“Expense pressures—particularly with the cost of labor—outpaced revenues and drove poor performance [in hospitals]. While emergency department visits and operating room minutes increased slightly, hospitals struggled to discharge patients due to internal staffing shortages and shortages at post-acute facilities,” Swanson noted.
Like their parent organizations, hospital and health system-based medical laboratories are dealing with ongoing staffing shortages, which Dark Daily covered extensively in multiple ebriefings.
Non-profit healthcare systems are particularly hard hit, leading to merger/acquisition deals that continue the trend of hospital consolidation.
“Consolidation will continue. Here’s the scary part. The old solutions of jacking up treatment volumes and commercial payment rates aren’t working. Evidence of business model failure abounds. A fiscal storm is raging,” David Johnson, CEO, 4sight Health, wrote in an article for the Healthcare Financial Management Association. The results of these business failures have a direct impact on hospital-based medical laboratories as well as clinical laboratories in surrounding areas that service a health system’s physicians. (Photo copyright: 4sight Health.)
The numbers speak volumes. Looking at financial statements from 2022, Ascension, Cleveland Clinic, CommonSpirit Health, Providence, and Mass General Brigham all posted losses of more than $316 million dollars, the HFMA series noted. Two in that group (CommonSpirit and Providence) posted losses over $1.1 billion. Providence’s losses represented only nine months of data from 2022.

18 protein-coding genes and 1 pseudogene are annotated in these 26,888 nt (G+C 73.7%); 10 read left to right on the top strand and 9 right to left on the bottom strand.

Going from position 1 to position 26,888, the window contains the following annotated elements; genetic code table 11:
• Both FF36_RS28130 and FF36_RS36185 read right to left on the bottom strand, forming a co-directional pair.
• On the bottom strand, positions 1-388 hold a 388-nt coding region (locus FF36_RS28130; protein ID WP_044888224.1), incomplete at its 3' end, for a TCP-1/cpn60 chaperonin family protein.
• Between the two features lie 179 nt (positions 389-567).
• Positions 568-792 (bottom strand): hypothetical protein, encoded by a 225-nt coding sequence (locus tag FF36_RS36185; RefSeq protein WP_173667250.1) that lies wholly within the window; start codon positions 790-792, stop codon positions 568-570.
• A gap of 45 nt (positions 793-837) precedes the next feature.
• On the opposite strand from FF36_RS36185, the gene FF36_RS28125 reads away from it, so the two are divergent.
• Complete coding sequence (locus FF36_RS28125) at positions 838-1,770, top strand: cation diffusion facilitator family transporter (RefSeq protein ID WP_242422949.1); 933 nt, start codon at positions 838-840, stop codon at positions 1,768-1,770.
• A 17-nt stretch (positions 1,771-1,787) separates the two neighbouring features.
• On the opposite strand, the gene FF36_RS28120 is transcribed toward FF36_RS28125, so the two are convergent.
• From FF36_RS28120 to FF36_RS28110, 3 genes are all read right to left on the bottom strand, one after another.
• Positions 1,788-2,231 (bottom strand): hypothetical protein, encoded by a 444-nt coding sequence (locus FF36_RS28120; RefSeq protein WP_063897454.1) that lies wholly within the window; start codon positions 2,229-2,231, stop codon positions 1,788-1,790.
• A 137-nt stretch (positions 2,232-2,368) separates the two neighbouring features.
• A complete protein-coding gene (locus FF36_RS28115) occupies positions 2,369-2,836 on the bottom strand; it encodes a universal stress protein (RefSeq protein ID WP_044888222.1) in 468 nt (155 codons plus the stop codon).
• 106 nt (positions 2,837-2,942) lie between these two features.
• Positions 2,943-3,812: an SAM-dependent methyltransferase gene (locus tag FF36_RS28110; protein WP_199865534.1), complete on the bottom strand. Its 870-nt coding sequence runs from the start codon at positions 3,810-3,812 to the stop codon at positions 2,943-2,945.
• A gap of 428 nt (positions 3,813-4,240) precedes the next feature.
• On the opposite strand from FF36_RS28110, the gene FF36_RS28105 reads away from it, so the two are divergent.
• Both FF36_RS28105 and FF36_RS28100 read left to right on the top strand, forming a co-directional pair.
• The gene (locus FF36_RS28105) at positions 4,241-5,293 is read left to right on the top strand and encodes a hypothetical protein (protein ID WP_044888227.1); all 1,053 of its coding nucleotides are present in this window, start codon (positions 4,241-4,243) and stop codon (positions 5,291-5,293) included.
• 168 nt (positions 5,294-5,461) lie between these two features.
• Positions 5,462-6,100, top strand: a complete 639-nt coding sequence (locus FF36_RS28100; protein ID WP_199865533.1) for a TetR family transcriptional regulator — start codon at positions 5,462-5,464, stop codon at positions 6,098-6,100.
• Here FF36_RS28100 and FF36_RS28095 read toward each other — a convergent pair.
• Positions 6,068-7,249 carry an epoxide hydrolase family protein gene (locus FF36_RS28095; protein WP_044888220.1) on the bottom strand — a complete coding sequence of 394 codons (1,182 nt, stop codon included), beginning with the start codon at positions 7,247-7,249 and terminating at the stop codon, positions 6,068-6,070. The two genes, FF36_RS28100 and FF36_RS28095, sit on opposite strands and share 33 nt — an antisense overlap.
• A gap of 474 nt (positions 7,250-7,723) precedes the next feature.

So, what’s the problem? In another HFMA article titled, “The End of Traditional Nonprofit Healthcare Business Models?” Johnson wrote, “Even in the best of times, the nonprofit hospital business model has never been robust. Hospitals are capital-intensive, labor-intensive, highly-regulated, low-margin businesses that require high-cost facilities and highly expert personnel to operate.
“Competing mission and business priorities make running nonprofit hospitals even more difficult,” he added. “The existential question is whether current operating losses at nonprofit health systems are aberrant or indicate a broader collapse of their models. I believe it’s the latter. Structural weaknesses, combined with pernicious macro forces, make this a period of unprecedented challenge for nonprofit providers.”
In his “Cracks in the Foundation” series, Johnson lists five “deeply embedded defects in current nonprofit business models.” They are:
Brittle business models
“Under pressure, health systems are struggling to right the ship, but they are defaulting to old habits,” Johnson wrote. “They’re chasing volume and rates under fee-for-service (FFS) medicine. While this has worked in the past, it is not a viable long-term strategy. Powerful macro forces are aligning against healthcare business practices. Ignoring them won’t make them go away.”
This chart, taken from 4sight Health CEO David Johnson’s HFMA article, shows the five large health systems that showed operating losses in 2022. The numbers displayed are drawn from each health system’s publicly released financial statements for the periods shown, HFMA noted. (Graphic copyright: Healthcare Financial Management Association.)
Deteriorating Outlook for Health Systems